1. Green Zone – The airspace above the land areas or territorial waters of India i.e., the vertical distance of 400 Feet or 120meterand 200 Feet or 60 metres at the lateral distance of 8 km to 12 from the perimeter of an operational airport.
  2. Yellow Zone –Prior permission from the concerned air traffic control authority shall be taken to fly in this zone. This includes airspace above the vertical distance as provided in the Green Zone.
  3. Red Zone – The use of any UAV will be prohibited except permitted only by the central government. 

Classification of Unmanned Aerial Vehicle (UAV) 

a. Based on Design 

  1. Aeroplane – Any vehicle which has wings and drives support in the atmosphere by engines not having rotors. 
  2. Rotorcraft – Any vehicle having rotors that help them to take off the ground. 
  3. Hybrid UAV – Any vehicle having the specification of both Aeroplane and Rotorcraft. 

b. Sub-Categorization of the above Aircrafts

  1.  Remotely piloted aircraft system;
  2. Model remotely piloted aircraft system;
  3. Autonomous unmanned aircraft system.

c. Based on Weight 

  1. Nano drone: less than or equal to 250 grams;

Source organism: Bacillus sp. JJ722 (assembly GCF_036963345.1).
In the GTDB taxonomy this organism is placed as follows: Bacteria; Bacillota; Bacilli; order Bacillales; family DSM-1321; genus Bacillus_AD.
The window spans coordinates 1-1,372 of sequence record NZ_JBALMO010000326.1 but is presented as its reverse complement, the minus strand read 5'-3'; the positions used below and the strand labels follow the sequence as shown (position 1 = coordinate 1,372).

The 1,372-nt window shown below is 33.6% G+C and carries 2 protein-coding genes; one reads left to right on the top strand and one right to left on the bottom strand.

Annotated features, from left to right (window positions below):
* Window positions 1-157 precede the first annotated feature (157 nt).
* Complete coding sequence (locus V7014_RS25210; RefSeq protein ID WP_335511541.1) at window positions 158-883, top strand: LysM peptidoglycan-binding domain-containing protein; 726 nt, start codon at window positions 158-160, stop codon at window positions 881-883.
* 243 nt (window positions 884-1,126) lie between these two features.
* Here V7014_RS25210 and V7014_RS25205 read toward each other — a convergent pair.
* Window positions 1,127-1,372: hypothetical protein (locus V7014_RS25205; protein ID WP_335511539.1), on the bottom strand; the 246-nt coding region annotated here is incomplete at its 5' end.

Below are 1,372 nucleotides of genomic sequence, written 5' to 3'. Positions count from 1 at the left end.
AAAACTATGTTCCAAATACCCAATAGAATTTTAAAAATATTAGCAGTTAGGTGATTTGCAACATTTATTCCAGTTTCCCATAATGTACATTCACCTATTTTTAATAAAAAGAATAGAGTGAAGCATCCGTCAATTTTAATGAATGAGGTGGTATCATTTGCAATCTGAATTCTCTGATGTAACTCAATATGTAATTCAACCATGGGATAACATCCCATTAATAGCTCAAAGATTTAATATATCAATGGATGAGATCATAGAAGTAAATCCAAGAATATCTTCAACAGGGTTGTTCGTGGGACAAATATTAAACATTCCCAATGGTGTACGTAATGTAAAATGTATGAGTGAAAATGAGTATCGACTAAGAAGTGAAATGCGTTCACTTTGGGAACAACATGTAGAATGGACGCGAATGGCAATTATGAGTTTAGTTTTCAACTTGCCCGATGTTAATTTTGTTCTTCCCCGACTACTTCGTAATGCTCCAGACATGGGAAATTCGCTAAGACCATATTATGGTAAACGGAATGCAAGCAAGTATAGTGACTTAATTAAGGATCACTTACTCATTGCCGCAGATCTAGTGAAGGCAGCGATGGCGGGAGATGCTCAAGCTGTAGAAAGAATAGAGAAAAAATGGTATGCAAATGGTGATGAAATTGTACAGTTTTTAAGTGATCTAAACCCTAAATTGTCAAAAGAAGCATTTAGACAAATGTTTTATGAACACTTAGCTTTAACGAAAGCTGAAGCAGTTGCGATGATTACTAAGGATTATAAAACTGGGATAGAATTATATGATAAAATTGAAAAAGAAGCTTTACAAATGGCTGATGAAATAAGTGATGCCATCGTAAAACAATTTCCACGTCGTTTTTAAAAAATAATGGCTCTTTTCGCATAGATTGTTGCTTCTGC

2. Micro drone: greater than 250 grams and less than or equal to 2 kilograms
  3. Small drone: greater than 2 kilograms and less than or equal to 25 kilograms
  4. Medium drone: greater than 25 kilograms and less than or equal to 150 kilograms.
  5. Large drone: greater than 150 kilograms.

Certification of UAV 

Certification is necessary before operating UAV on or above the Indian Territory. This is required to be done to check whether the UAV conforms to a type certificate or is exempted.  Any person who intends to obtain a certificate shall make an application in form D-1 on the digital Sky platform along with the prescribed fees which further be examined by the Quality Council of India and the proper test’s report and recommendation will be provided within 60 days from the date of filing application. After proper satisfaction by the report, the Director-General can issue the specific type of certificate for which it has been examined.

Registration of UAV